EMC: The acronym for electromagnetic compatibility. It is defined as the ability of an instrument or a device to function satisfactorily in its electromagnetic environment without introducing intolerable electromagnetic disturbances to anything in that environment. In other words, for an instrument to be said to have an EMC, it must be able to operate efficiently without interfering with other systems within a specified electromagnetic environment.

EMI: The acronym for electromagnetic interference. This is a form of environmental pollution that can cause malfunctions of electrical and electronic devices, can prevent proper use of the radio frequency spectrum, can ignite flammable atmospheres and has a direct effect on the human tissue. EMC practices help to control various forms of EMI.

Environmental Conditions: The environmental factors that influence the operations of force measurement instruments. They are also called ambient conditions. They include the atmospheric pressure, ambient temperature, humidity etc.

Error: The difference between the actual value of a force, load or weight and the true value. In instrumentation, an error is always expressed as a percentage of the full-scale output. Measurement errors consist of systematic errors and random errors.

ESD: The acronym for electrostatic discharge. It is the sudden flow of electricity between two materials at different potentials caused by the imbalance of electrons between the two. The acronym can also mean electrostatic sensitive device, defined above.

Etching: The process of removing parts of a thin film deposited on a substrate material. Etching is one of the steps involved in the production of MEMs such as strain gauges. There are different types of etching, but dry and wet etching are most common.


Fatigue Life: The number of total full cycles of applied force which may be applied before the measurement uncertainty will be altered beyond specified limits.

Feedback Amplifiers: Electronic devices used to amplify the output of a transducer employed in a feedback control system. The transducer measures the output of a process and then converts it into an electrical signal. The electrical signal, if weak, is amplified by a feedback amplifier and compared with the reference input or set point. Feedback amplifiers are instrumentation amplifiers.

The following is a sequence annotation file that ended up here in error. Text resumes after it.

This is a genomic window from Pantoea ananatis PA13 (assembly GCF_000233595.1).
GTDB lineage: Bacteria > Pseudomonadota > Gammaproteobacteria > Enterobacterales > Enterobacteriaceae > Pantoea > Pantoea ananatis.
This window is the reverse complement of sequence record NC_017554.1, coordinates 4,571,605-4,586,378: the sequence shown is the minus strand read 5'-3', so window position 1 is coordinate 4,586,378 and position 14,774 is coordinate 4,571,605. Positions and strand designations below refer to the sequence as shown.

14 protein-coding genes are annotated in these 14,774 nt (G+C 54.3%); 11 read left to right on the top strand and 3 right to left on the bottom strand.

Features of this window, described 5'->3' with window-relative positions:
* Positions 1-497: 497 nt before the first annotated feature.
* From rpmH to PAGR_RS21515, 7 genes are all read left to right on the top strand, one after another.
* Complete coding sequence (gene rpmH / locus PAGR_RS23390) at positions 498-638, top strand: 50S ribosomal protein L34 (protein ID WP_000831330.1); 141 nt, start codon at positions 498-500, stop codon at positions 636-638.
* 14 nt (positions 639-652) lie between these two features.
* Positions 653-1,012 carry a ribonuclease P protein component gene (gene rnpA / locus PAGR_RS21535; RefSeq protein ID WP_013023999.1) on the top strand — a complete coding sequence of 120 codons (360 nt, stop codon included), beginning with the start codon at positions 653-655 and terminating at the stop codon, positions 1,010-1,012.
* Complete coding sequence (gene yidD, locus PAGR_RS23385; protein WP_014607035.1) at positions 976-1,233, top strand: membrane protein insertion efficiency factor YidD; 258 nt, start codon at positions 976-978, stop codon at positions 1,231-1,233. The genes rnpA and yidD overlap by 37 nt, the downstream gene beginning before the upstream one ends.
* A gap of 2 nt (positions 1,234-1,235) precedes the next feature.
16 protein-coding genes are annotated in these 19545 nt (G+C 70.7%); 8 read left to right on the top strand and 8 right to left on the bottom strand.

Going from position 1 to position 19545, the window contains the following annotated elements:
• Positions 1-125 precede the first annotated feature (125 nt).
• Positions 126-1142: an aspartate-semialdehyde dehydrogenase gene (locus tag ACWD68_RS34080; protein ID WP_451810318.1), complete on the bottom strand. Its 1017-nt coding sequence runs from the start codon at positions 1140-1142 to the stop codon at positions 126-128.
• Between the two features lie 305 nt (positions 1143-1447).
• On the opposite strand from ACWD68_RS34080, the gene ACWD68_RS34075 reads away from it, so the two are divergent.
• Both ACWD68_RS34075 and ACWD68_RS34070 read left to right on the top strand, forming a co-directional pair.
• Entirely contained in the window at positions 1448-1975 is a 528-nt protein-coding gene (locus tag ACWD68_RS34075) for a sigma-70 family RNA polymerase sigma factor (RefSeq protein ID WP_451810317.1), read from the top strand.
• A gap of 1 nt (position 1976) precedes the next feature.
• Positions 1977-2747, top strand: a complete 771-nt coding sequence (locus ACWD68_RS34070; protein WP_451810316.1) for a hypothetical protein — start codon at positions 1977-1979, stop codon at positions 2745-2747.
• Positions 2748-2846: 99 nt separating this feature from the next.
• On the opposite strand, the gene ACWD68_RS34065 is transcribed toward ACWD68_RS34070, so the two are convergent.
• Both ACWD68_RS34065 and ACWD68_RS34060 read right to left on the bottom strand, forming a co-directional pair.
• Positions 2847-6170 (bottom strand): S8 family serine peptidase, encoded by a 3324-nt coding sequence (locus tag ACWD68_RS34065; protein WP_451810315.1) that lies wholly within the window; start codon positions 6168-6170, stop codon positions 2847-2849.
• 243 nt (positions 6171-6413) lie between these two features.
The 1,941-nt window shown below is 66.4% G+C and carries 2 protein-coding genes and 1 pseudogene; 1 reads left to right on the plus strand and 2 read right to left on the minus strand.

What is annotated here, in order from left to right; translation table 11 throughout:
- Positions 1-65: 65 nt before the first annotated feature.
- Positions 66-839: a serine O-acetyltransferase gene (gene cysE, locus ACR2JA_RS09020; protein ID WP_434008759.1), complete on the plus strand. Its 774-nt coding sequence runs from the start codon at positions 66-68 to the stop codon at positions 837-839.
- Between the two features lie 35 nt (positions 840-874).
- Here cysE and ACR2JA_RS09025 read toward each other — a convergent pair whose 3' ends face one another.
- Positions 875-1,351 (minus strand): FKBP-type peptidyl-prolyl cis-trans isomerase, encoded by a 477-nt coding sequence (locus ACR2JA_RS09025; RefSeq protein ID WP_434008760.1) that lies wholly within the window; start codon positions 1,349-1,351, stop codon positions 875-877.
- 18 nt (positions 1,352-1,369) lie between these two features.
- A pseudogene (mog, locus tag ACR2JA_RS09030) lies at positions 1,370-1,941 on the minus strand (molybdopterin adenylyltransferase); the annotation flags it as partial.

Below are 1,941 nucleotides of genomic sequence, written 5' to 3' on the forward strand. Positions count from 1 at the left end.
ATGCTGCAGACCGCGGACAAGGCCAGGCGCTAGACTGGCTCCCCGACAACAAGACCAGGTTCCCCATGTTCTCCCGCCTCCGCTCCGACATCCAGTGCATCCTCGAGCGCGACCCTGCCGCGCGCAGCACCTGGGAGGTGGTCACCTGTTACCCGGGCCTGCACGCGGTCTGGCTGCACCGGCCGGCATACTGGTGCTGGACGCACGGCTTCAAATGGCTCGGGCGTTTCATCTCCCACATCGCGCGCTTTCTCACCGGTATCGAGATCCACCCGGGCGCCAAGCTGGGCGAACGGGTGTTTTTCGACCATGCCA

Field Calibration Methods: Methods used to determine the repeatability of the measurement process. These methods are very important in process application, where repeatability is far more critical to the control system than the absolute accuracy of measurements.

Flapper: The other name for the bleed valve of a pneumatic load cell.

Flexural Bond Strength: The flexural strength of a bonded material. It depicts the maximum amount of stress experienced by the bonded material at its moment of yield or fracture.

Foil Strain Gauge: A type of strain gauge that consists of a metal foil pattern mounted on an insulating backing or carrier. It is constructed by bonding a sheet of thin rolled metal foil on a backing sheet. The patterns on the gauge are produced by photo-etching.

Force Calibration: The process of calibrating a force measurement instrument. It involves conducting traceable measurements. See Load Cell Calibration Service by Tacuna Systems.

Force Measurement Methods: Techniques and principles employed in the design of force measurement instruments. Some of the commonly employed methods are lever-balance methods, force-balance methods, pressure measurement, acceleration measurement and the use of elastic elements. See Force and Weight Measurement Resources You Can Refer To.

Force Transducer: The device that transforms an applied force into an equivalent electrical output signal.

Force-Balance Systems: Measurement systems that employ the use of feedback systems to ensure that the output electrical signal is directly proportional to the applied force. These systems give high stability, high accuracy and are suitable for measurement of dynamic and static force.